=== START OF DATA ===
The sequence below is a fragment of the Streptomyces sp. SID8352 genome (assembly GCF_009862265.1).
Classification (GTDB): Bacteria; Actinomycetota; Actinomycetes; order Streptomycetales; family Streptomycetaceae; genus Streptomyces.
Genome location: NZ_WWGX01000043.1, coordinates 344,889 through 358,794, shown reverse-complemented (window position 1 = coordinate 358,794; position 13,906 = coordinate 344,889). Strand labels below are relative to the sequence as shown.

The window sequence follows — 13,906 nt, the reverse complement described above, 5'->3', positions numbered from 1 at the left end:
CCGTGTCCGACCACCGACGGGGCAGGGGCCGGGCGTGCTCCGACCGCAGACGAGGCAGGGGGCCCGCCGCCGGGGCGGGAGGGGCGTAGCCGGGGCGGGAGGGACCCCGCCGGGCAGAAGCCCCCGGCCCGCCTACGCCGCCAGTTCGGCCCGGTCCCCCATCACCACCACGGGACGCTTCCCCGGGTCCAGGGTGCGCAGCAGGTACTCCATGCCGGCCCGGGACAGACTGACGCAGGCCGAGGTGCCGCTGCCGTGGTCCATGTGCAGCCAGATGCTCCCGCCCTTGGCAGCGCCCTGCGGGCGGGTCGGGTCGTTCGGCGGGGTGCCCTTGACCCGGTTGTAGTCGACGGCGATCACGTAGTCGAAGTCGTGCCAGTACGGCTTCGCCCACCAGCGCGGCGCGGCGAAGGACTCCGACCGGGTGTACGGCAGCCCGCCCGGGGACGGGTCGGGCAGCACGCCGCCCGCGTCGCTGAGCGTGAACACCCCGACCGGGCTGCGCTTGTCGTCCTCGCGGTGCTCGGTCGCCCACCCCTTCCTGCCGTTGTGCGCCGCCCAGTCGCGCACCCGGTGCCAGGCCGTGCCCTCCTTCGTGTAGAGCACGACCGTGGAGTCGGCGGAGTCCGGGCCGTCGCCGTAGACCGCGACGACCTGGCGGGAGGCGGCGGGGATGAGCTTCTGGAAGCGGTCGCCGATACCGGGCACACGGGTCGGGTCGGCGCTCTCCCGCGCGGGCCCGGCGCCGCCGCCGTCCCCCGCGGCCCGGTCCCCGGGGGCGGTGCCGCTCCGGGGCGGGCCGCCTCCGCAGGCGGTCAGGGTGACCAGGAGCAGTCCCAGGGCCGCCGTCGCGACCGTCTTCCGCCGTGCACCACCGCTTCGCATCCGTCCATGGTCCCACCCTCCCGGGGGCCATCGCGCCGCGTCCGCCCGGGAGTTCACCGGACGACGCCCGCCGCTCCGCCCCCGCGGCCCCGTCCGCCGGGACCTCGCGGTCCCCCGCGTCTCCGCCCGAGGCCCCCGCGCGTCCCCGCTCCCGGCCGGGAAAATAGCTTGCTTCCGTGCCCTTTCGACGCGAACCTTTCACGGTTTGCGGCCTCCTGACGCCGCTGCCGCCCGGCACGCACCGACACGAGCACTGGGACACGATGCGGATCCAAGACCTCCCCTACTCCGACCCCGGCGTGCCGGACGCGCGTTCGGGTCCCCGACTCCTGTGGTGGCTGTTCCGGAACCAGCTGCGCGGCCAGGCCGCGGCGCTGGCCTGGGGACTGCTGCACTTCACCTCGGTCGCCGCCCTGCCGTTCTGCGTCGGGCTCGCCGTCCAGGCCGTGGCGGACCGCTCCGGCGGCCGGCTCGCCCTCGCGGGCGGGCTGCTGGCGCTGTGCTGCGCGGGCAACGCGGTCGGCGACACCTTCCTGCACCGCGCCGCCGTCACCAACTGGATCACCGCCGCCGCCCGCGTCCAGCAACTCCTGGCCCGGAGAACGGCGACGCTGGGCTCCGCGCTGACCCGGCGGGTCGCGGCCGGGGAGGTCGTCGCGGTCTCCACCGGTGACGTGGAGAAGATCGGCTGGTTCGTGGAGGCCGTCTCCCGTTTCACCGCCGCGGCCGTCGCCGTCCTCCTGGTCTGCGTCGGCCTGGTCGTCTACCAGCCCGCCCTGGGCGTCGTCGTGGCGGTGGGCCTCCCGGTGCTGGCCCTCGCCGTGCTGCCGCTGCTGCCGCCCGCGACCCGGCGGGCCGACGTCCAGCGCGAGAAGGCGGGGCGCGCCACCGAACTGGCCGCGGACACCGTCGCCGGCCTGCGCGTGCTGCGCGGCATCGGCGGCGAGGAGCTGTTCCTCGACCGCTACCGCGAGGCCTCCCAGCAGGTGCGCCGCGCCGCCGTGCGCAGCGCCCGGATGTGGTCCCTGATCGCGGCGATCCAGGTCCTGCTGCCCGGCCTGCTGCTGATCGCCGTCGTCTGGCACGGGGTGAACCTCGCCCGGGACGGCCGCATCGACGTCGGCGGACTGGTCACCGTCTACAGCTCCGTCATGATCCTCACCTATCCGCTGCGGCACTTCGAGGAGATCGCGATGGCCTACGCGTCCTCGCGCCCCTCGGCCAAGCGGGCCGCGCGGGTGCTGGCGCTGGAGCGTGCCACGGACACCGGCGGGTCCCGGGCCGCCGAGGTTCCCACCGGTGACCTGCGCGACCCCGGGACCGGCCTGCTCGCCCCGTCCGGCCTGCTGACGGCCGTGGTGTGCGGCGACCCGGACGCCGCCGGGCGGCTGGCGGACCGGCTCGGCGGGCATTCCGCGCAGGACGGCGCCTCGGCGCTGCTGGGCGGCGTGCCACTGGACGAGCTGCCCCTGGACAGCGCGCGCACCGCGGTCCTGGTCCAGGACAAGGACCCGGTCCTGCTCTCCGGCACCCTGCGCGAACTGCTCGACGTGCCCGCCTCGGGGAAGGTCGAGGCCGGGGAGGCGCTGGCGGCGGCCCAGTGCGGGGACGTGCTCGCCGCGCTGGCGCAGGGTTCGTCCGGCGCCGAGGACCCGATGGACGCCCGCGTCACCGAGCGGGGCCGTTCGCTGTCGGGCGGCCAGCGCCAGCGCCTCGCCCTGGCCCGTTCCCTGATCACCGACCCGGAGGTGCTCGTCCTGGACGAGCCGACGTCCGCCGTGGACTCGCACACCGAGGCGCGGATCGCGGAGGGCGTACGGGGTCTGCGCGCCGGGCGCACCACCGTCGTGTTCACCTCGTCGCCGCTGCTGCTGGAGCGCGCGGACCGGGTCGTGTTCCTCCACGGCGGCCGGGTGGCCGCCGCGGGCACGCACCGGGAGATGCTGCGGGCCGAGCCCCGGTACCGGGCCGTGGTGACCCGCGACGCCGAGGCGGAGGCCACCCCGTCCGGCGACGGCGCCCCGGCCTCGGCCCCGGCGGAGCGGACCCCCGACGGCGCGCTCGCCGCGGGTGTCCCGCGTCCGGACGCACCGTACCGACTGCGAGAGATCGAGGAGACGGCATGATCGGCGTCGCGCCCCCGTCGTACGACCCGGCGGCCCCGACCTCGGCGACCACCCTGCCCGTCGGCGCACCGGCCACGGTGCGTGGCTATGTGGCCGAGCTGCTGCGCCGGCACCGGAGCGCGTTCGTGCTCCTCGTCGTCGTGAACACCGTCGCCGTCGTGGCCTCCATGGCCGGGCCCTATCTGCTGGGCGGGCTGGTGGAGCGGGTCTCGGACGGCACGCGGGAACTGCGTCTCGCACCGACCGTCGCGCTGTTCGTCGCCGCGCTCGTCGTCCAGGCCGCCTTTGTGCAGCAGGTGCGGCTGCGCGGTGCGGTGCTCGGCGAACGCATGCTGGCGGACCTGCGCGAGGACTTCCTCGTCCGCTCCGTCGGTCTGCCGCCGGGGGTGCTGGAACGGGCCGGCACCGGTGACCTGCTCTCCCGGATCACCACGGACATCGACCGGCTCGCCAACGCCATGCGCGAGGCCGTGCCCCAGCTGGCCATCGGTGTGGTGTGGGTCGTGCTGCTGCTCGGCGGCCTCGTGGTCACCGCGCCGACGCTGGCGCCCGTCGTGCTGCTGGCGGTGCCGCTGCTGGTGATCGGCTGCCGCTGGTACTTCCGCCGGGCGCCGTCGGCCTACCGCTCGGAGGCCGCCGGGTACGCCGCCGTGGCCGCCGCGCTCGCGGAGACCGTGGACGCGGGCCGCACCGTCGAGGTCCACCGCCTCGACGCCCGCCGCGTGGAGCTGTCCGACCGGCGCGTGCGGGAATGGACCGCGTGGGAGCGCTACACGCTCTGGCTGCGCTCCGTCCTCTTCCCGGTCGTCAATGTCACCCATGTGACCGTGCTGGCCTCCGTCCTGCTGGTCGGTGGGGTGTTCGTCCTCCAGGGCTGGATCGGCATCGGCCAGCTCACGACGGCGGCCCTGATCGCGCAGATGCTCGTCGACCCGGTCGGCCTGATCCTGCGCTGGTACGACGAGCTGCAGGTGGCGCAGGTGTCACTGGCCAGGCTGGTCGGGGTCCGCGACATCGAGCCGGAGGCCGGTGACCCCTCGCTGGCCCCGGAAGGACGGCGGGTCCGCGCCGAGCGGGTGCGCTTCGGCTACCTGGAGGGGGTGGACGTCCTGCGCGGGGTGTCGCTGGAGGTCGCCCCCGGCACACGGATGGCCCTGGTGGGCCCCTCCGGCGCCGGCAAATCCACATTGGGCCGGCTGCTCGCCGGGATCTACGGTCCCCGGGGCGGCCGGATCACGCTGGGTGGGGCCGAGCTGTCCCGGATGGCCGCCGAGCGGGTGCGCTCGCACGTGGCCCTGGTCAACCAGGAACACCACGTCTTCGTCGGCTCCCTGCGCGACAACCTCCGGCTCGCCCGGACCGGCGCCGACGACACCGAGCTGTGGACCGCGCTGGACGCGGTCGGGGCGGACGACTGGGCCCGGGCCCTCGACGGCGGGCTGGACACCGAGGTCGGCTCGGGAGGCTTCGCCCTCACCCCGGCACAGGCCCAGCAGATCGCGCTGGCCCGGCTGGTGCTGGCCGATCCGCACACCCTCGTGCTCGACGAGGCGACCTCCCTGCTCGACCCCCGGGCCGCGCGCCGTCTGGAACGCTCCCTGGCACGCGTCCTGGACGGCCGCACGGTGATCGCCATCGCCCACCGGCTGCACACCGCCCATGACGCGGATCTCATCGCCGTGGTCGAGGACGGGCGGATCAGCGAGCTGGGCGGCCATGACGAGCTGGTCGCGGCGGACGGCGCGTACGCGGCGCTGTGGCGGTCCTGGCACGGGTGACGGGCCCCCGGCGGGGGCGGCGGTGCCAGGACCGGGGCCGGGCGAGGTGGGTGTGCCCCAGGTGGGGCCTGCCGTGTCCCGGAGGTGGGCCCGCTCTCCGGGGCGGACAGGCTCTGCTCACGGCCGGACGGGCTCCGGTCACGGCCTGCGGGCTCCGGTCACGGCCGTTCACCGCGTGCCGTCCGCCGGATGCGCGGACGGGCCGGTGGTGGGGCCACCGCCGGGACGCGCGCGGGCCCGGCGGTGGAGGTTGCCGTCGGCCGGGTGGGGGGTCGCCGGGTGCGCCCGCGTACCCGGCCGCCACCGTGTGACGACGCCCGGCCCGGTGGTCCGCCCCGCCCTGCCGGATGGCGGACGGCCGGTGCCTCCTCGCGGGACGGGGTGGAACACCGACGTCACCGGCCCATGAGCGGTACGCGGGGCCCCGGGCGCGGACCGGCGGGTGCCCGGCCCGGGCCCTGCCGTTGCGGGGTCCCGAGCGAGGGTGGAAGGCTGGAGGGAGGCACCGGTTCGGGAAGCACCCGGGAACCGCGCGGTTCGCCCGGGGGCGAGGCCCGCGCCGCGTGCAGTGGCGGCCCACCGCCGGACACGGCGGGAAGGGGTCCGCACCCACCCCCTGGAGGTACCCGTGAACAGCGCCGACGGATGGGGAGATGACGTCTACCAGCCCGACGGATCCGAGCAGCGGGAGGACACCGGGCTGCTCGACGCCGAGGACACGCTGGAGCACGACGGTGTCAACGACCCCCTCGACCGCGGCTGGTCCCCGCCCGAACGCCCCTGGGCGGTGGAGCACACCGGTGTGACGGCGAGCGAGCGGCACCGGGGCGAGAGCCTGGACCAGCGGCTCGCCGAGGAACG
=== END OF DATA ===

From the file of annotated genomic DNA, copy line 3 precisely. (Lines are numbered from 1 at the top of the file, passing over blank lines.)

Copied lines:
Genome location: NZ_WWGX01000043.1, coordinates 344,889 through 358,794, shown reverse-complemented (window position 1 = coordinate 358,794; position 13,906 = coordinate 344,889). Strand labels below are relative to the sequence as shown.